State Legislative Landscape: What's Coming in 2010

January 27, 2010


With states having either begun, or preparing for, their 2010 legislative sessions, Academy staff continue to stay on top of the issues that are important to our members. Last year was slow for many state legislatures, since all but two states (Montana and North Dakota) were dealing with budget deficits. The year ahead will likely present more of the same, as many states recover from the recent recession and search for new ways to patch any existing budget holes that still exist.

Budget deficits aside, there were a few successes in 2009. A handful of state legislatures did pass some form of stroke legislation, while other states introduced legislation important to members that are still in play in 2010, giving members a reason to be optimistic. (It should be noted that five state legislatures—Montana, Nevada, North Dakota, Oregon, and Texas—will not meet this year.)

The following preview discusses some of the bills staff is currently tracking, and for which the Academy has position statements.

Anti-epileptic Drugs (AEDs)

The American Academy of Neurology Professional Association has a position statement that opposes substitution of anticonvulsant drugs for the treatment of epilepsy without the attending physician's approval. Advocacy staff has been working with local Epilepsy Foundation chapters, physician advocates, and other interests to ensure patient access to appropriate AED medications is protected.


HSB 529 asks that pharmacists notify and receive written consent from the prescribing physician and patient (or patient's representative) when making a substitution of an AED for patients with epilepsy. This bill awaits a hearing in the House Commerce Committee.


LD 1672 would "require a pharmacist to provide prior notification to and obtain consent from the prescribing physician before changing from one formulation or manufacturer of an antiepileptic drug to another." The bill has been referred to Senate Committee on Health and Human Services.


Introduced in 2009, HB 2024 states a pharmacist may not interchange an anti-epileptic drug or formulation of an anti-epileptic drug, brand or generic, for the treatment of seizures (epilepsy) without prior notification of and the signed informed consent of such interchange from the prescribing physician and patient, or patient's parent, legal guardian or spouse of such person. This bill awaits a hearing in the Joint Committee on Public Health.


A carryover bill from 2009, HF 1320 would prohibit a pharmacist from substituting epilepsy drugs without prior consent and notification. The bill was referred to the Health Care and Human Services Policy Oversight Committee and continues to await a hearing.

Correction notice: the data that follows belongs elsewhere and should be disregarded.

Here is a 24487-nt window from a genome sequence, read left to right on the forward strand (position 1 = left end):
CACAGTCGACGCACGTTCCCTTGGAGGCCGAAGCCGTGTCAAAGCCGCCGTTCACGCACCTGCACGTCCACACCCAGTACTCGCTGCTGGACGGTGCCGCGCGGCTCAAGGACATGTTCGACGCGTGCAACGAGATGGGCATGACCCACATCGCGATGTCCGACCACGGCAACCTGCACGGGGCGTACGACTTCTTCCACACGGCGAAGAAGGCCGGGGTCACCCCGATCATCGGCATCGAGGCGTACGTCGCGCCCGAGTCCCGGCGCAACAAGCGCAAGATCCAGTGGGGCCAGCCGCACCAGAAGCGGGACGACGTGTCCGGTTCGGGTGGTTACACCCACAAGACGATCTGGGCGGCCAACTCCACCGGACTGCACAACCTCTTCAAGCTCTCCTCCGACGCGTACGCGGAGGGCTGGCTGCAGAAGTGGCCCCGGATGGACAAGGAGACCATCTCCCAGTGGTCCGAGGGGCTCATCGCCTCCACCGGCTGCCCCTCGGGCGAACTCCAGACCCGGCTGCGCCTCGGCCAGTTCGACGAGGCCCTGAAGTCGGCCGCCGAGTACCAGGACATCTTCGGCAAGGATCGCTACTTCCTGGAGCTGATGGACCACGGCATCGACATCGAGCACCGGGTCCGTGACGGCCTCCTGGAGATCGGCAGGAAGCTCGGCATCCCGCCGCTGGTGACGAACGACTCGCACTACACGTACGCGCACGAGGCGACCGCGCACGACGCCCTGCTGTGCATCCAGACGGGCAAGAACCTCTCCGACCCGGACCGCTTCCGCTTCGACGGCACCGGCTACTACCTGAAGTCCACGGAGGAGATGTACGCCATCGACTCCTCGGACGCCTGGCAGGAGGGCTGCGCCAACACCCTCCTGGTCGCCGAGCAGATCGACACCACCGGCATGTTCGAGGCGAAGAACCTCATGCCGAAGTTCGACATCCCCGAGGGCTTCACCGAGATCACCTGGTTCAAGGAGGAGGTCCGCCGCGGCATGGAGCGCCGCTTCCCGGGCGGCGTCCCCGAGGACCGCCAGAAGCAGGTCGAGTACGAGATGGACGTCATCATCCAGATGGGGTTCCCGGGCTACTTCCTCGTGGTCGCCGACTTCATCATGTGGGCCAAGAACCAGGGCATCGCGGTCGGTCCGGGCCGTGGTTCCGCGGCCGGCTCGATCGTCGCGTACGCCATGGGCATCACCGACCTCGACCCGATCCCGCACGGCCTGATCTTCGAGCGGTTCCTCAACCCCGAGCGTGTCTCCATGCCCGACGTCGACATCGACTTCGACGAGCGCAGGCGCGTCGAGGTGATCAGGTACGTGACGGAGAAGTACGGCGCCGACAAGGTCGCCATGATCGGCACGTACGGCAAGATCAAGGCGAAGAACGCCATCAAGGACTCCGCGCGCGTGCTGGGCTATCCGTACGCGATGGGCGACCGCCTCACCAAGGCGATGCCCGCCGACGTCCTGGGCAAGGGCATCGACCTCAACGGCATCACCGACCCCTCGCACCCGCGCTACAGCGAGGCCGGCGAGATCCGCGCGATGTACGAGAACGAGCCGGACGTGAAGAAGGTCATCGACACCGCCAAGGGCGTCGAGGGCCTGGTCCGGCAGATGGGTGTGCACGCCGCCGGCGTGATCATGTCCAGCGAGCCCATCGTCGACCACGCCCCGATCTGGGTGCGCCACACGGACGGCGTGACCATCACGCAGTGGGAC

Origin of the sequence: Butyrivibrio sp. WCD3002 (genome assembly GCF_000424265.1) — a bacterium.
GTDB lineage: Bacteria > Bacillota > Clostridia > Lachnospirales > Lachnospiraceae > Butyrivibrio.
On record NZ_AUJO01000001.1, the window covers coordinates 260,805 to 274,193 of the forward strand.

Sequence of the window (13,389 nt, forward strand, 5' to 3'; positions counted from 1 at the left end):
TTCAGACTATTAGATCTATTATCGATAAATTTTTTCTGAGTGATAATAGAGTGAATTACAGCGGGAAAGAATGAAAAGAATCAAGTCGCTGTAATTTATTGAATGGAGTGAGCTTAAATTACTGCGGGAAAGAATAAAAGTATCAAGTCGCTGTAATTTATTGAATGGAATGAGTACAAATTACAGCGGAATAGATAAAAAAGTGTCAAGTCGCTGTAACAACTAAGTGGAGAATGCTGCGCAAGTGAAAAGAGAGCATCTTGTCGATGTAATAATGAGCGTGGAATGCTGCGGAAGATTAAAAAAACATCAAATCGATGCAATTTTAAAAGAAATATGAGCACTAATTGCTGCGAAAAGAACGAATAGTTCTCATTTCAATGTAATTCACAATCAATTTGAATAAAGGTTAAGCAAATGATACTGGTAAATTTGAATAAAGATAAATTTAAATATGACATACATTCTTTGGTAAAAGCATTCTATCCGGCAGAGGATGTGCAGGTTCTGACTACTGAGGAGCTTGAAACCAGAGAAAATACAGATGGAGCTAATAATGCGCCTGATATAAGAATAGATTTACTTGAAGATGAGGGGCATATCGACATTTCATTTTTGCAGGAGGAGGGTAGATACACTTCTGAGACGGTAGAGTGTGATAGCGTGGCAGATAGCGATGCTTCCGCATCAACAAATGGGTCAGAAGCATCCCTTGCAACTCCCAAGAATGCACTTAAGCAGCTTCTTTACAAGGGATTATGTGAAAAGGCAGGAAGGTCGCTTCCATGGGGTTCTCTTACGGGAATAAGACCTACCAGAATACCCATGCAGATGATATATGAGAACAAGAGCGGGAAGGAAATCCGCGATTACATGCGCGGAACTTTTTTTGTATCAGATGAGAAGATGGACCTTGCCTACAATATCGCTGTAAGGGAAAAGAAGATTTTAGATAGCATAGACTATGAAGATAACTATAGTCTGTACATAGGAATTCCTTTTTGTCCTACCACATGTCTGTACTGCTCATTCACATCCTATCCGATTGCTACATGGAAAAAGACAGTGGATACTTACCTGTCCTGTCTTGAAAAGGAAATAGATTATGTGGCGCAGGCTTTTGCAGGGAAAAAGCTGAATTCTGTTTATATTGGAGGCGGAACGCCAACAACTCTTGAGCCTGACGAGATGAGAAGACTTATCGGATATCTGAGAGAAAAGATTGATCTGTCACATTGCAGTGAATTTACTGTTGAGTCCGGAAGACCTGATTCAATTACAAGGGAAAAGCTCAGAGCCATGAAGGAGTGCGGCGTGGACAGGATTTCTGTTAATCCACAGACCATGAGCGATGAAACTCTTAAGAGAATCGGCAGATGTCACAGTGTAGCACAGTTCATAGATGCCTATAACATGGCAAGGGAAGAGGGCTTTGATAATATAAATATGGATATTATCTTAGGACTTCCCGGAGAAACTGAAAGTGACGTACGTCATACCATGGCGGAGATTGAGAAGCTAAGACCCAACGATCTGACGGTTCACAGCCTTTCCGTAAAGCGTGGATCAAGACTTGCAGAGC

HB 506 (SB 354) prohibits a "pharmacist from substituting a drug product equivalent if the drug prescribed is a drug for treating epilepsy or for treating convulsions, unless the pharmacist obtains and documents the consent of the prescribing practitioner and the patient or the patient's parent, spouse, or legal guardian. Also, if a pharmacist is dispensing a refill of an epilepsy drug, the bill requires the pharmacist to dispense the same drug product, from the same manufacturer, that was previously dispensed, unless the pharmacist obtains and documents the consent of the prescribing practitioner and the patient or the patient's parent, spouse, or legal guardian. The bill awaits hearings in respective health committees in both of the Assembly and Senate.

Mandatory Reporting

The Academy has a position statement that supports optional reporting of individuals with medical conditions that may impact a patient's ability to drive safely. The Academy also supports the clarification of physician-immunity policies that would make it apparent they should be granted immunity both for reporting or not reporting a patient's condition with the action is taken in good faith, when the patient is reasonably informed of his/her risks, and when such actions are documented in good faith.


The Academy opposes SB 308, which requires a physician to report to local county health department certain information regarding patients diagnosed as having disorders characterized by lapses of consciousness. The Florida legislature does not begin until early March.


The American Academy of Neurology Professional Association has a position statement that states needle electromyography (EMG) is the practice of medicine and that only a trained physician should be able to perform this diagnostic procedure.

North Carolina

Carried over from 2009, HB 1374 is a bill the Academy opposes that would change the scope of practice for physical therapists, allowing allow them to perform EMGs. The Academy was informed by other interested parties working on this legislation last summer that there was an agreement to remove the terms "electrodiagnostic" and "electrophysiologic" from the language of the bill, though this has not officially taken place. The North Carolina legislative does not begin their session until May 12.

The Academy encourages members to check back to the Advocacy issue pages for further updates on these or other bills that may be introduced. The Academy also uses software that allows staff to track any legislation across the country. If you are aware of legislation you believe the Academy should be aware of, or for other assistance or information, please contact Tim Miller, Health Policy Analyst at